Pigeons are one of the most annoying and disgusting parts of living in a city these days. But did you know that those winged rats were once well-decorated war heroes?
The World Wars had dramatically increased the pace of technological advancement and gave rise to early forms quick communication, such as radio and telephone. But radio was easily intercepted and telephone wires were obvious to the enemy. Pigeons, on the other hand, had a surprising 95 percent efficiency and could carry longer-form messages than those sent by telegraph.
Communications between squads and battalions were typically delivered by a runner — a troop that moved across the battlefield carrying a message. For higher level communications, signal troops would write messages on tiny pieces of paper that would then be rolled up and attached to pigeons. Pigeons have natural magnetoreceptors and an instinct to return home, both of which they use to send a message on its way.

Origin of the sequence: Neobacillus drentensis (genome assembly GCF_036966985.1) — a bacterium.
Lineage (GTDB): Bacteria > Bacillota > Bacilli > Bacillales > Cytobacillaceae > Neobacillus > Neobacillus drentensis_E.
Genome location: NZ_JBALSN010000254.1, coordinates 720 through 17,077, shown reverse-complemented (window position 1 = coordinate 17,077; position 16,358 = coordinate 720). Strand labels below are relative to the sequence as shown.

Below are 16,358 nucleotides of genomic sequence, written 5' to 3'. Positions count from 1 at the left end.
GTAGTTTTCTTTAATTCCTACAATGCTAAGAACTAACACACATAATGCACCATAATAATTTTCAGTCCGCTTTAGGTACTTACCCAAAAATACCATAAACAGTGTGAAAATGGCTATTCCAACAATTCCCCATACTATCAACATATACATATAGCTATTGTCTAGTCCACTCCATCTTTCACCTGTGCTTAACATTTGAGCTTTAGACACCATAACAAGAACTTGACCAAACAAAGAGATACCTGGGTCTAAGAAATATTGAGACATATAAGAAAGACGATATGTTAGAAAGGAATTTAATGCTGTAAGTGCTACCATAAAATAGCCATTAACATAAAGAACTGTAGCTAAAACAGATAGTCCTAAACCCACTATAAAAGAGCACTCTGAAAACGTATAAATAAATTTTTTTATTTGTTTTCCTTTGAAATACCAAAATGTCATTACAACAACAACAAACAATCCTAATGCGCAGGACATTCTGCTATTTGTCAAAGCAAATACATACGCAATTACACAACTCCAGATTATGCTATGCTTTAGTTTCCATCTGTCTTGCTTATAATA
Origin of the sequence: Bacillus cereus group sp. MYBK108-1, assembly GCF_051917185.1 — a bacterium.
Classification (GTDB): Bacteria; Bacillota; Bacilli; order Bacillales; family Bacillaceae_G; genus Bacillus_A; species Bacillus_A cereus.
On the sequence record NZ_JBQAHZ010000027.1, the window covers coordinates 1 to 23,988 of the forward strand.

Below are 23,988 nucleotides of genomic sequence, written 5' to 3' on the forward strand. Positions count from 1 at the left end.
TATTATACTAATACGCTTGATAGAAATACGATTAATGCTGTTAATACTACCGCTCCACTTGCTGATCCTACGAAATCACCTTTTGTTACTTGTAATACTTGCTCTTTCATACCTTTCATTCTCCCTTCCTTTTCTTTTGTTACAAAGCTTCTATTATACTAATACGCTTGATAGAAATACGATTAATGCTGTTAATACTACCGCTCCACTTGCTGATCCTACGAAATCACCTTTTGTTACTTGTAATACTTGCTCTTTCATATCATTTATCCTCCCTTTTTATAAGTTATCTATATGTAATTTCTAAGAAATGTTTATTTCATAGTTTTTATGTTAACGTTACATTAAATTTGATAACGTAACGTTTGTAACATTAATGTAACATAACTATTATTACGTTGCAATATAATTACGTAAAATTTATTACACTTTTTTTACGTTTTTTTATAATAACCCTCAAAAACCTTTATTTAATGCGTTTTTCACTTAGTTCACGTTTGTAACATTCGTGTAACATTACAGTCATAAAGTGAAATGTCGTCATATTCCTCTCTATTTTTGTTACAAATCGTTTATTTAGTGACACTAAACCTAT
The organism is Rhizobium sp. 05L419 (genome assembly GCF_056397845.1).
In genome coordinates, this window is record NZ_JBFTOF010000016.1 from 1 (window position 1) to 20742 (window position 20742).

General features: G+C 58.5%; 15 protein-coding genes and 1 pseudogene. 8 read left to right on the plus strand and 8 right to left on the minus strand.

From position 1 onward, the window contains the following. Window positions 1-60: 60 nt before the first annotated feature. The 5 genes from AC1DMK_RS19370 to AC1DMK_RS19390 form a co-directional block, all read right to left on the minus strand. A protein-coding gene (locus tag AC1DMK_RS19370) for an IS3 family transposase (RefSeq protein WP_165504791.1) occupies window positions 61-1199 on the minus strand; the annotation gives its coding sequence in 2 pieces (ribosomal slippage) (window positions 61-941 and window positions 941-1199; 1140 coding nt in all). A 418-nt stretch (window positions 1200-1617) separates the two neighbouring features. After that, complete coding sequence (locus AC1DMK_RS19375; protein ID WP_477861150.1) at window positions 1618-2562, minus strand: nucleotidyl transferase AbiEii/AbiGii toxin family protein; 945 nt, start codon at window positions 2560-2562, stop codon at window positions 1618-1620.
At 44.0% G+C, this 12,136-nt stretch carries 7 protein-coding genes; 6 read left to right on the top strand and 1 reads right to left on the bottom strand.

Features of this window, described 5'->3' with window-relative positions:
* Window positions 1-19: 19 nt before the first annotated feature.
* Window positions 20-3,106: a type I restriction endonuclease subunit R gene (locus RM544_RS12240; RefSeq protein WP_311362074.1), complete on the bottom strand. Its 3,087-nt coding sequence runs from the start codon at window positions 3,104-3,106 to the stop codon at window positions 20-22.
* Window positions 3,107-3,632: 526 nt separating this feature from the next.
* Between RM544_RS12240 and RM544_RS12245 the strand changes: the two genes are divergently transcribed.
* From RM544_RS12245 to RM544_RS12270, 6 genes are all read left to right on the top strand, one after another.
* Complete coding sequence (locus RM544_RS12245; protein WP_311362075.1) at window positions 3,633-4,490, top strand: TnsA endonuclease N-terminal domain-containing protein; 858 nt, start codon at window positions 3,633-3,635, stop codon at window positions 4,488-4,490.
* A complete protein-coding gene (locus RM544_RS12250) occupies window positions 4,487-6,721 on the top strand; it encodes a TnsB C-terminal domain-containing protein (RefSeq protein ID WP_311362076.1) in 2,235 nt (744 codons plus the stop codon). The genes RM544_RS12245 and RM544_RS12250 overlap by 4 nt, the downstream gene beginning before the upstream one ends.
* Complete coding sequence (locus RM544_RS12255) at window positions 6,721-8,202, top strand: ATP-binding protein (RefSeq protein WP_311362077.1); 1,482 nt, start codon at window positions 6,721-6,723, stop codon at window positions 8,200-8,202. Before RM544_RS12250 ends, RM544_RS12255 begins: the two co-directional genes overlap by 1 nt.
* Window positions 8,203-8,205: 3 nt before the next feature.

These birds can travel great distances in a (relatively) short amount of time. Princess the Pigeon, for example, managed a 500-mile flight during World War II when she carried vital information about the British troops fighting in Crete to RAF in Alexandria, Egypt.
Pigeons weren’t just sent as messengers. As early as World War I, innovators attached cameras to the birds who would then fly about the battlefield as the camera automatically snapped photographs.
As you’d expect, most photos came out terribly but, on occasion, you’d get a photo that would prove the idea wasn’t as terrible as it sounds.